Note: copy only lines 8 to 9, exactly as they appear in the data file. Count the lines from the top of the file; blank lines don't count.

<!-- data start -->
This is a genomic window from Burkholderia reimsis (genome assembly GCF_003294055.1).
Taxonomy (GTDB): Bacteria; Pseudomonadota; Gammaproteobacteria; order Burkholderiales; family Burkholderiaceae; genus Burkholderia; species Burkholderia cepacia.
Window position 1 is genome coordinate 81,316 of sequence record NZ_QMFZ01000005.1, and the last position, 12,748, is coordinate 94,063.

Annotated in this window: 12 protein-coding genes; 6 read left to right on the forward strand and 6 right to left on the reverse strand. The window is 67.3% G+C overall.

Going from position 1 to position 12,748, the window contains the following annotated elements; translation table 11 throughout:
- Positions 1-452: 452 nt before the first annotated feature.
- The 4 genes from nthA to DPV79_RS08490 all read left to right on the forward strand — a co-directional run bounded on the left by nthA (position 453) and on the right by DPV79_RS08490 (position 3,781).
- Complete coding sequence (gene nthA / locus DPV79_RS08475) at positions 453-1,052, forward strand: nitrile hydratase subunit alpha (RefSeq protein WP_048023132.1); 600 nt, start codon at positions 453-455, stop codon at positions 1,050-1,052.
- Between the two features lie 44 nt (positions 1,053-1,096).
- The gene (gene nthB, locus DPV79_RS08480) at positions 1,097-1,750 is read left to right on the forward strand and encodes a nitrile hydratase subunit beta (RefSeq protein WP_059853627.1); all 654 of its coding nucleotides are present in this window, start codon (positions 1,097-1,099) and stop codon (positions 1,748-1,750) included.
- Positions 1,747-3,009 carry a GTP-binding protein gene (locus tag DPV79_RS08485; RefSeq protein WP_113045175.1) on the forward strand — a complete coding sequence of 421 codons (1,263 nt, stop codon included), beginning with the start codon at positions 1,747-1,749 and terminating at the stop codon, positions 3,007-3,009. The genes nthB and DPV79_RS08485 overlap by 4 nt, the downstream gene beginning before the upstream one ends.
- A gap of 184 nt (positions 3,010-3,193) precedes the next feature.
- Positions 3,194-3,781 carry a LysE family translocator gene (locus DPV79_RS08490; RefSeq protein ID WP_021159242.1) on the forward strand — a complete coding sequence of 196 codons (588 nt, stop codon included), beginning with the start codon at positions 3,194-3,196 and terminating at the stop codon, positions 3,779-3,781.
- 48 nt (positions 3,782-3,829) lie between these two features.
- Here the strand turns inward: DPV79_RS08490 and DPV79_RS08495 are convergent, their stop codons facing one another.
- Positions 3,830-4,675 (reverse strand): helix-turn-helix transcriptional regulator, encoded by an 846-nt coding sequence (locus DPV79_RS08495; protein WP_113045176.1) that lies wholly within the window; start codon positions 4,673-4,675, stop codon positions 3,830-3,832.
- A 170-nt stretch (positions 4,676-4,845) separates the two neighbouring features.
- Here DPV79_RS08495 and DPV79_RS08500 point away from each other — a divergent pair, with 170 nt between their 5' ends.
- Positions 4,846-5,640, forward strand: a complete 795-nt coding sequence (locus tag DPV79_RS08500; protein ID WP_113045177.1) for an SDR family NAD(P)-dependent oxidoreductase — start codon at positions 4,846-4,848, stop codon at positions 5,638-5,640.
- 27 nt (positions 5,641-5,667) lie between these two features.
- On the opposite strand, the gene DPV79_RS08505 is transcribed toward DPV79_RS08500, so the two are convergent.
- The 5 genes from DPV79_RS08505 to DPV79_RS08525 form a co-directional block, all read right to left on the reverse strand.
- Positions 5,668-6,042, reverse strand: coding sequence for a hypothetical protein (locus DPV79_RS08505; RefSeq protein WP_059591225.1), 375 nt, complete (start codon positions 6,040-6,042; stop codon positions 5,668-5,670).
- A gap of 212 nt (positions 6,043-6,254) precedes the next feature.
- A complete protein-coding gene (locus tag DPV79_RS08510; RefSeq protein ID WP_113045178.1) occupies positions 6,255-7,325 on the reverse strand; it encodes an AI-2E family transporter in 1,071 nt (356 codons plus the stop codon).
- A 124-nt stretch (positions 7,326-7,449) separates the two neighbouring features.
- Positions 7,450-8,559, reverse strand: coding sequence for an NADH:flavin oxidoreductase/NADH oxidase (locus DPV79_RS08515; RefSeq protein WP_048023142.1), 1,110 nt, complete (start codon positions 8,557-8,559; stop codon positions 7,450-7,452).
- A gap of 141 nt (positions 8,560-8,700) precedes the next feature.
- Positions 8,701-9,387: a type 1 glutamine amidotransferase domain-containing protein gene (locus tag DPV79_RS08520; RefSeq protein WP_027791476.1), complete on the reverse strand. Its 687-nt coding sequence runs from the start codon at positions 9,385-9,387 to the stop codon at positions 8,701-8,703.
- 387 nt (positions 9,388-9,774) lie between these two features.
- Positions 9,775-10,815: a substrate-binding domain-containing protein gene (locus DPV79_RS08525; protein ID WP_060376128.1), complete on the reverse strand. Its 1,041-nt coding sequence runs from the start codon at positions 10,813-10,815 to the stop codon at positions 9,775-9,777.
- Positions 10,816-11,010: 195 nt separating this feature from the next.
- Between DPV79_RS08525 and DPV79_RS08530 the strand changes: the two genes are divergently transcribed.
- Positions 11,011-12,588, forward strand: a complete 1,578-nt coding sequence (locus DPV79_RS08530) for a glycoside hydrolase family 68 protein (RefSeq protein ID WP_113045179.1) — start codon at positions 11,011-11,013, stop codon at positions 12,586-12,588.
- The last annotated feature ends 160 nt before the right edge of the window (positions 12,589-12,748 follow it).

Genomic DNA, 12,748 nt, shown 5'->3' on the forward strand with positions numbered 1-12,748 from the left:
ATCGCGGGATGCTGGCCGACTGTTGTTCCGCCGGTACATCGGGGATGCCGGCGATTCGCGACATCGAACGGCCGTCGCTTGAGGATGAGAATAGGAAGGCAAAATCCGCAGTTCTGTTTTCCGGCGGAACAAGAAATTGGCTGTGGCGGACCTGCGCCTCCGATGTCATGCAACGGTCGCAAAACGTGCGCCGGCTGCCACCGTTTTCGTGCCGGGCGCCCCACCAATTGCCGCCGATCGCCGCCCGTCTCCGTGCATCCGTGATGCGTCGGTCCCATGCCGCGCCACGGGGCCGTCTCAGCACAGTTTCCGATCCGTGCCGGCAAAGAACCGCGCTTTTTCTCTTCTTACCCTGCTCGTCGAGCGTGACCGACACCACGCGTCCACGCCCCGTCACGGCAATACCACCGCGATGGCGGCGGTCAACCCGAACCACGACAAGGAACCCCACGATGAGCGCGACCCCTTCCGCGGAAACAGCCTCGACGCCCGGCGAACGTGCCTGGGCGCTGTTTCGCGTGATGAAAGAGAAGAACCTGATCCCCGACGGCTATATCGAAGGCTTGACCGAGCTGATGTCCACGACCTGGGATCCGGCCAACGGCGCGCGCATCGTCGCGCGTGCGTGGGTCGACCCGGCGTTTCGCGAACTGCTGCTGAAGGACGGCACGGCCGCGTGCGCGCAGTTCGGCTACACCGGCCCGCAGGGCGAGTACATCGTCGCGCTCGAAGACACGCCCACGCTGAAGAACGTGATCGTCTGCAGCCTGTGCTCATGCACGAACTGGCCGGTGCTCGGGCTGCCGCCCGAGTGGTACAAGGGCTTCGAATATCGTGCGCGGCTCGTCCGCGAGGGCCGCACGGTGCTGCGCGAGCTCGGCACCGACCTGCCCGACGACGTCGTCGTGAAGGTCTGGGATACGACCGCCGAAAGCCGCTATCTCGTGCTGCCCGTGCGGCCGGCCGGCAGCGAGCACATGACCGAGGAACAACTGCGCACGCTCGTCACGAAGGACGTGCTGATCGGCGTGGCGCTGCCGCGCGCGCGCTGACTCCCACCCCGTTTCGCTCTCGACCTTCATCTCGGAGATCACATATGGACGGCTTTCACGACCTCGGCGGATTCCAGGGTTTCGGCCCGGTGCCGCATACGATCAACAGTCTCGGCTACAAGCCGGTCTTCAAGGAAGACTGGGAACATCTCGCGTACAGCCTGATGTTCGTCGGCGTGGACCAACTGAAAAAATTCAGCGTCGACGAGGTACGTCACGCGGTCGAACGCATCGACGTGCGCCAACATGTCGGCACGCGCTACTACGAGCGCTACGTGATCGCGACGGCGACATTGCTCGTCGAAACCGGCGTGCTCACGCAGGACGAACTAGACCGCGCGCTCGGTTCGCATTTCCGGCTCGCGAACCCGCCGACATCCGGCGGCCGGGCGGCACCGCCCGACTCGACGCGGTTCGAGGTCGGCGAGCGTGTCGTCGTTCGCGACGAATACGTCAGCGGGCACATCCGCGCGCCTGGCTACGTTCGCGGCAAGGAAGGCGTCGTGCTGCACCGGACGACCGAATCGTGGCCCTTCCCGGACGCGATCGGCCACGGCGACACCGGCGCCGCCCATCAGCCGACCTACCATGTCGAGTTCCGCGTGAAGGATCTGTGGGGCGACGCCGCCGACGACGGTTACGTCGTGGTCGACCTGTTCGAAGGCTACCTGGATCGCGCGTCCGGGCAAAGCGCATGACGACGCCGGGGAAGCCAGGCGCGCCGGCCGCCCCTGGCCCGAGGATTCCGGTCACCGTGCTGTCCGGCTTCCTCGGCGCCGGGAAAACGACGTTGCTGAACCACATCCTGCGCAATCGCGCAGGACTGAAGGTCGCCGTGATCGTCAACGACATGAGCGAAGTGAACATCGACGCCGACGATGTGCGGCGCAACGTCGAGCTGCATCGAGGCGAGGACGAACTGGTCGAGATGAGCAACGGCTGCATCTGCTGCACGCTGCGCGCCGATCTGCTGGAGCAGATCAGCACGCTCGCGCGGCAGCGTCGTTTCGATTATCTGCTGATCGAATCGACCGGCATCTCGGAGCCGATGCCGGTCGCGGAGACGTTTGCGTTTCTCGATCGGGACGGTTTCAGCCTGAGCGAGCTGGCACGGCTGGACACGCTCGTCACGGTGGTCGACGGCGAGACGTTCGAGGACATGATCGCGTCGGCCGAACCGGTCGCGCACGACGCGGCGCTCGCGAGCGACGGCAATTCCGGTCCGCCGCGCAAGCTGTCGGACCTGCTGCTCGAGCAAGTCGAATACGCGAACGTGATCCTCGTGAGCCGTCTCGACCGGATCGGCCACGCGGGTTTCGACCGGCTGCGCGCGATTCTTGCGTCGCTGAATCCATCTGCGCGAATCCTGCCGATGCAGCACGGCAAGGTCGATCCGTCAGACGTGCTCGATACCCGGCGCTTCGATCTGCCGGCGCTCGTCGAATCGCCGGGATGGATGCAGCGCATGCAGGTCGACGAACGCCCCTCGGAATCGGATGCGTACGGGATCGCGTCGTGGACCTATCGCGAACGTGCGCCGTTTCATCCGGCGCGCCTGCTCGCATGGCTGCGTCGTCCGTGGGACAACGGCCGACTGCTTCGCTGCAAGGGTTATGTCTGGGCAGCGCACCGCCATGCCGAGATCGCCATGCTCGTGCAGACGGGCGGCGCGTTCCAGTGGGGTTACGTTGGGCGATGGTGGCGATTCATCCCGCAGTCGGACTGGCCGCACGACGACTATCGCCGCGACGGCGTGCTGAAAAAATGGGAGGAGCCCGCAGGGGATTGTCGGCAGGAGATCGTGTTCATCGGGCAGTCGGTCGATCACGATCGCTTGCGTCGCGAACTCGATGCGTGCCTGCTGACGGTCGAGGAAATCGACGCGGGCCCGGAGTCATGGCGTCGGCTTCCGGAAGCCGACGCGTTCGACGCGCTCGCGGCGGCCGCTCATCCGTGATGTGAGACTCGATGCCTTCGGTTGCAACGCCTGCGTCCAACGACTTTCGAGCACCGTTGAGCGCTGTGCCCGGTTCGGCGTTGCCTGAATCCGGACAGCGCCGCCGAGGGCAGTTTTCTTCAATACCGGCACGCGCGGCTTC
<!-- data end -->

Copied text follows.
- Complete coding sequence (gene nthA / locus DPV79_RS08475) at positions 453-1,052, forward strand: nitrile hydratase subunit alpha (RefSeq protein WP_048023132.1); 600 nt, start codon at positions 453-455, stop codon at positions 1,050-1,052.
- Between the two features lie 44 nt (positions 1,053-1,096).